By Duncan Wilson
Remember the Occupy protests last year? Swathes of Americans, disenchanted with a system they claimed is rigged in favour of the richest 1%, took to the streets and parks near Wall Street in an effort to halt proceedings.
Proceedings that would presumably allow the rich to get even richer.
The Occupy protests are destined to become just another blip in the history of Capitalism, as the New York Times proved last week when it released its list of the 200 public company CEOs with the highest wealth.
Just a quick glance down the list is truly astonishing. Go on, take a look. And dream.
Last year, the median pay rise amongst the top 200 last year was 5 percent. While it's smaller than that of 2010, it's sure bound to wind up the champions of the 99% - taking the USA's current unemployment rates into account.
8.2 percent of Americans are now unemployed, the figure rising in May from 8.1 percent the previous month. Based on those figures, more than 310,000 Americans lost their jobs last month. (Should that trend continue, and it's extremely unlikely that it should, the USA would reach 100 percent unemployment in just 76.5 years!)
These woes are certain to inspire empathy from the rich list's largest slumper. Phillippe Dauman, CEO of Viacom, the company that brings us Comedy Central, Nickelodeon and VH1, saw an earnings drop of 49 percent year on year. Adding together his 2011 salary, bonuses, perks, stocks awards and options, we see that Mr. Dauman's pay had crashed to just $43,077,942.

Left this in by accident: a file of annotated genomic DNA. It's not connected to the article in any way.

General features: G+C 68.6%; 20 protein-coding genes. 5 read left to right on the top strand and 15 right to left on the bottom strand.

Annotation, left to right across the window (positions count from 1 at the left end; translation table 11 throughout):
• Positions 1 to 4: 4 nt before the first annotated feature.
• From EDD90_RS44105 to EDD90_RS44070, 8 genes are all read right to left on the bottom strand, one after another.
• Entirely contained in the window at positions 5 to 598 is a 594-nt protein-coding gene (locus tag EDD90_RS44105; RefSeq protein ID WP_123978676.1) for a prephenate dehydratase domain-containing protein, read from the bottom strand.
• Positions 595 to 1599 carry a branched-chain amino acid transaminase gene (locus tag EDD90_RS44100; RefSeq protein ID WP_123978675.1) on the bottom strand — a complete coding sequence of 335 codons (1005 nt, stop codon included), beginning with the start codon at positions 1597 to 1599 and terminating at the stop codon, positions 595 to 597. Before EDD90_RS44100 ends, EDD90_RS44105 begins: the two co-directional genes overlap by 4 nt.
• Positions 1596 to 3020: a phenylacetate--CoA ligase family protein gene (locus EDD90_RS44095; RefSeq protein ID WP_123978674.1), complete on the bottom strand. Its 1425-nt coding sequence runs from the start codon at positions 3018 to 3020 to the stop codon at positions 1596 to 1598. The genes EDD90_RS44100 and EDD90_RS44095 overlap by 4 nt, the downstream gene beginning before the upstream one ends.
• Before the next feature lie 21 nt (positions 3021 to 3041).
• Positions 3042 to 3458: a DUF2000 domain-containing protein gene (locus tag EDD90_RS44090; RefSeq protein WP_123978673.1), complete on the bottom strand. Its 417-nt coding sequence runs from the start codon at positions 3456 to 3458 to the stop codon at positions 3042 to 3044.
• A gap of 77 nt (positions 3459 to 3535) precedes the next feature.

However, with the list's median compensation at $14.5 million, he's a long way from dropping off it.
Receiving the list's top compensation is Apple's Tim Cook. Adding together his company gatherings, Mr. Cook amassed nine-figures at around $378 million. Most of this is a one-off stock payout, so he's sure to see a drop in next year's table.
These figures were released due to a government ruling that publicly held companies must release annual proxy statements, and new US rules now ensure that shareholders now have a say in the CEO's pay.
In a lot of companies, exec pay is also now linked to company performance on the exchange. If the value doesn't rise, the CEO's remuneration doesn't rise.
Sounds like a bizarre system prior, but CEO pay had become disconnected from performance and many agree this needed addressing. Figures show that companies are more prone to awarding stock, that cannot be traded for several years, as opposed to simple cash bonuses.